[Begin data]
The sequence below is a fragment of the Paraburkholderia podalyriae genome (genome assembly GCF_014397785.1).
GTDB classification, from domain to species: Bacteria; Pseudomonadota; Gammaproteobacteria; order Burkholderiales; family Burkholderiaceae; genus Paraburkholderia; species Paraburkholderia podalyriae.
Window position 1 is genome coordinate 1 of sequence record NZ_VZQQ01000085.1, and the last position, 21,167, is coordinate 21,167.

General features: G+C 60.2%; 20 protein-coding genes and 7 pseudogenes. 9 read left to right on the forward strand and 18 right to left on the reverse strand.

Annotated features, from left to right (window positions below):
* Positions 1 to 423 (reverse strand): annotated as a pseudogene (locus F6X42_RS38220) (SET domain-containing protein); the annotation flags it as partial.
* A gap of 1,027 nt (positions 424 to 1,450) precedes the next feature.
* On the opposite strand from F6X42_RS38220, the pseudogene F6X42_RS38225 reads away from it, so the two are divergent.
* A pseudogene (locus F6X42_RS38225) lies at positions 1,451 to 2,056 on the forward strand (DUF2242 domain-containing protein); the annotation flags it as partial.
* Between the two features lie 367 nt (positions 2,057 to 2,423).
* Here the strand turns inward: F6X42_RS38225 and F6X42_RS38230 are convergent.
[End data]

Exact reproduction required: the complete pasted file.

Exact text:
The sequence below is a fragment of the Paraburkholderia podalyriae genome (genome assembly GCF_014397785.1).
GTDB classification, from domain to species: Bacteria; Pseudomonadota; Gammaproteobacteria; order Burkholderiales; family Burkholderiaceae; genus Paraburkholderia; species Paraburkholderia podalyriae.
Window position 1 is genome coordinate 1 of sequence record NZ_VZQQ01000085.1, and the last position, 21,167, is coordinate 21,167.

General features: G+C 60.2%; 20 protein-coding genes and 7 pseudogenes. 9 read left to right on the forward strand and 18 right to left on the reverse strand.

Annotated features, from left to right (window positions below):
* Positions 1 to 423 (reverse strand): annotated as a pseudogene (locus F6X42_RS38220) (SET domain-containing protein); the annotation flags it as partial.
* A gap of 1,027 nt (positions 424 to 1,450) precedes the next feature.
* On the opposite strand from F6X42_RS38220, the pseudogene F6X42_RS38225 reads away from it, so the two are divergent.
* A pseudogene (locus F6X42_RS38225) lies at positions 1,451 to 2,056 on the forward strand (DUF2242 domain-containing protein); the annotation flags it as partial.
* Between the two features lie 367 nt (positions 2,057 to 2,423).
* Here the strand turns inward: F6X42_RS38225 and F6X42_RS38230 are convergent.